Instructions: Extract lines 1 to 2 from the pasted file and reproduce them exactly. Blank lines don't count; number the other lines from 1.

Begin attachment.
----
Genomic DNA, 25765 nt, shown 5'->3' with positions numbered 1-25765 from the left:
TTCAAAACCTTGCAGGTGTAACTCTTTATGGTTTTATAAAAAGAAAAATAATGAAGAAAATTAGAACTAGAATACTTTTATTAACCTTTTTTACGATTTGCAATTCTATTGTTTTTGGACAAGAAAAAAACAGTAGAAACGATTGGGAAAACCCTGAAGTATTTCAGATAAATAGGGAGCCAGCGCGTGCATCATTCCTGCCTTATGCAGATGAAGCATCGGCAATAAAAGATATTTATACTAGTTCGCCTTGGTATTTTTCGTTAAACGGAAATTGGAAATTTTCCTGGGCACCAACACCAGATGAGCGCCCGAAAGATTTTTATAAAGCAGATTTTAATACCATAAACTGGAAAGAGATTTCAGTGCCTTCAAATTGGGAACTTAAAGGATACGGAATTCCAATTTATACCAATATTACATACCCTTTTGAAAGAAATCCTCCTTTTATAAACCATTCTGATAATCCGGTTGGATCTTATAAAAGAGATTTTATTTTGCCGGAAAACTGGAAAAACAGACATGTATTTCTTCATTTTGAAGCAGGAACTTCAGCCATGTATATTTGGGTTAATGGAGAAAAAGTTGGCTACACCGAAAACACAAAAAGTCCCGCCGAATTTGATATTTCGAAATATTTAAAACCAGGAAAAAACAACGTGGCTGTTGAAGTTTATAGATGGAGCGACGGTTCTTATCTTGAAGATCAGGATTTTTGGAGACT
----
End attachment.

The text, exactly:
Genomic DNA, 25765 nt, shown 5'->3' with positions numbered 1-25765 from the left:
TTCAAAACCTTGCAGGTGTAACTCTTTATGGTTTTATAAAAAGAAAAATAATGAAGAAAATTAGAACTAGAATACTTTTATTAACCTTTTTTACGATTTGCAATTCTATTGTTTTTGGACAAGAAAAAAACAGTAGAAACGATTGGGAAAACCCTGAAGTATTTCAGATAAATAGGGAGCCAGCGCGTGCATCATTCCTGCCTTATGCAGATGAAGCATCGGCAATAAAAGATATTTATACTAGTTCGCCTTGGTATTTTTCGTTAAACGGAAATTGGAAATTTTCCTGGGCACCAACACCAGATGAGCGCCCGAAAGATTTTTATAAAGCAGATTTTAATACCATAAACTGGAAAGAGATTTCAGTGCCTTCAAATTGGGAACTTAAAGGATACGGAATTCCAATTTATACCAATATTACATACCCTTTTGAAAGAAATCCTCCTTTTATAAACCATTCTGATAATCCGGTTGGATCTTATAAAAGAGATTTTATTTTGCCGGAAAACTGGAAAAACAGACATGTATTTCTTCATTTTGAAGCAGGAACTTCAGCCATGTATATTTGGGTTAATGGAGAAAAAGTTGGCTACACCGAAAACACAAAAAGTCCCGCCGAATTTGATATTTCGAAATATTTAAAACCAGGAAAAAACAACGTGGCTGTTGAAGTTTATAGATGGAGCGACGGTTCTTATCTTGAAGATCAGGATTTTTGGAGACT